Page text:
The (Yungas) most dangerous road in the world is no-more.
Oh, yes, as countries develop, ... the bad roads go. But from La Paz I've got to do it, and search the 'dangerous' Yungas death-road, 'cause I am so near, this once was labeled 'the most dangerous road in the world'. Just the real thing doesn't exist anymore, a new road makes the descent to the jungle and Coroico easy. The old road in the meantime has degenerated into a mountain bike downhill for adrenalin seeking junkies/tourists, the type that must do just what ever is on offer. 70kms of mountain biking, down 3,000m in elevation, I am sure this is a nice ride, but, you want to be, yes, a real mountain biker. And don't forget the fog and the cliffs, and imagine the crazy overlander that steers up his old Land Rover while a crazy backpackers herd races down.
So I head out to El Cumbre on a Monday, so near from La Paz climb high to 4,700m above sea level and decide I would neither go down, nor up the old and supposedly still 'dangerous' route. After almost 300,000kms on the FabTrek I am asking myself, what can really be so damn dangerous? Here I am too glad that there is a decent road, as too many bad roads littered my path and certainly will as the journey continues (actually about to become so true so soon in Bolivia, see next story). Especially, this road doesn't lead anywhere, where you would otherwise not reach, it does make even less sense to travel it.
Down to the Yungas forest is the completely (eastern) wrong direction for me, as I am generally headed south and west, but I give it a shot and descend to Coroico. Yungas means warm valley in Quechua, and it feels nice, but Coroico then proves a tourist trap, well yes to accommodate the 'bicycle riders' with pizza and German Kuchen, as the planet writes.
I have come to see, and the jungle isn't my direction, I am on a mission to elsewhere, I long for Patagonia, the jungle is for another day. So early next morning I back up in the fog, and it finally clears above 4,000m, opening the amazing scenery, and I can see those preparing to go down the camino de los muertos, some are clearly not fit; and the statistics still record the dead these days, many are young and green.
Huayna Potosí to Volcan Sajama.
After grazing almost mid day La Paz on the outskirts I detour once more, to Huayna Potosí, again so near from the capital. There are lagunas, an old cemetery that falls into ruins, a defunct mining town, but above all the glacier, 6,088m a mountain high. It is a beautiful day and I take my camera and water and start walking from 4,700m up to 5,000m, where the more serious rocks start. Then I go back and have a beer and a chat with Aymara Elvira, who runs the little refugio, Paso Zonga. When she was a girl the glacier were down here, she tells me, and in February all is snow and cold here, and she sends greetings to the world.
Again I am driven away, I am on a mission but also thirsty to see another big mountain, snow capped Volcano Sajame, near the Chilean border, near the volcanoes Pomerape and Parinacota, that I visited with my boys from the other, Chilean side. 3 months ago we stopped there short and returned to Arica and the coast, because of Daniel and David's altitude sickness, that all of a sudden came over the little boys.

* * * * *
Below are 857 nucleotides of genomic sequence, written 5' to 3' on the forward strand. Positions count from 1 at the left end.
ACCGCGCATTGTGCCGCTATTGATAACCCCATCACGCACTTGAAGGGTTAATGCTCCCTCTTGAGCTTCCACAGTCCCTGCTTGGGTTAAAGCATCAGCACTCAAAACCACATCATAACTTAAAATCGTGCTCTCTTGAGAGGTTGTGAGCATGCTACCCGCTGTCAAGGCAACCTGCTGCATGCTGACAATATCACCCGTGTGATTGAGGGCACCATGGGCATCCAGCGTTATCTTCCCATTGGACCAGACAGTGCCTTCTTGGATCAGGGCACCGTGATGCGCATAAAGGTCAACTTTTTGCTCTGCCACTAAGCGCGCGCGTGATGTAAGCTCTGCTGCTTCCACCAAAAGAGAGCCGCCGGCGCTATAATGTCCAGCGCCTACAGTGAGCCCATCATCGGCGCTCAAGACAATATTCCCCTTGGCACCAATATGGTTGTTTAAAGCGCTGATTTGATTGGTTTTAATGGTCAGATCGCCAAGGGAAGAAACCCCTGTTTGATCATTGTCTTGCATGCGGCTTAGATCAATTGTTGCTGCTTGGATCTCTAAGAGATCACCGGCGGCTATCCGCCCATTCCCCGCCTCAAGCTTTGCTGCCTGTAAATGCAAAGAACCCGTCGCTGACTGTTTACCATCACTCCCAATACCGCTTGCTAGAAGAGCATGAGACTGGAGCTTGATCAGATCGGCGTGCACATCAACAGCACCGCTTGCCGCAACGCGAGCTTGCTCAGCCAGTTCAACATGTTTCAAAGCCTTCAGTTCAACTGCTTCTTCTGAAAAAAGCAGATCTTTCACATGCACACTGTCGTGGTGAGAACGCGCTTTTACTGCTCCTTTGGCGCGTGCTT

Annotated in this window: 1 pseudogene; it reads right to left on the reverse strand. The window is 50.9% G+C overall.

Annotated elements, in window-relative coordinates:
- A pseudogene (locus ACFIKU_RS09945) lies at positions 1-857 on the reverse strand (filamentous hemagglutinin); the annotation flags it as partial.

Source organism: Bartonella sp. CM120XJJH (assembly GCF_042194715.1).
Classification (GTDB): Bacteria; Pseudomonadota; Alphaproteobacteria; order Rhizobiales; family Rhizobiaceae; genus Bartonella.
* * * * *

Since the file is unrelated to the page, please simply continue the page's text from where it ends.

Revisiting a place is important; it is the reconnecting to the old trail, the spinning of the spider-web of knots and loops, that holds the energy, and the memories. This is what I came to belief in more than 8 years of touring.
In El Alto, on top of La Paz, I escape the late afternoon traffic jam swiftly, the police bugs me at a stop for not having a fire extinguisher, but I escape the bribing with year old proven tactics; 'let me go and we remain friends'. There I head into the setting sun, straight west towards the Chilean border, over the wide altiplano, and the yellow bright in my eyes makes me so happy, and later even a full moon rises behind me while I still drive.
Night is bitter cold, but the morning sees the volcanoes, all 3 of them and they offer quite a spectacle till haze engulfs, so I chill out in Sajame pueblo, where no food can be had and wait a windy wait. By late afternoon at 5, the unthinkable has happened, the strong winds have blown away the clouds, suddenly Nevado Sajame is all clear and lures and I drive up to 4,400m, then walk till 4,700m, and sun sets and sheds its light on the glacier/volcano that is Bolivia's highest with 6,542m and I am so damn close and it is so quiet.
Back in the village I return well after dark and my brain is still busy processing the images from up there, and there is still virtually no food to be had, just salchi-papas, fried slices of sausage and fries, there is no soup in the whole town; food is a bit of a problem in Bolivia, but my brain has convinced the body that this doesn't matter.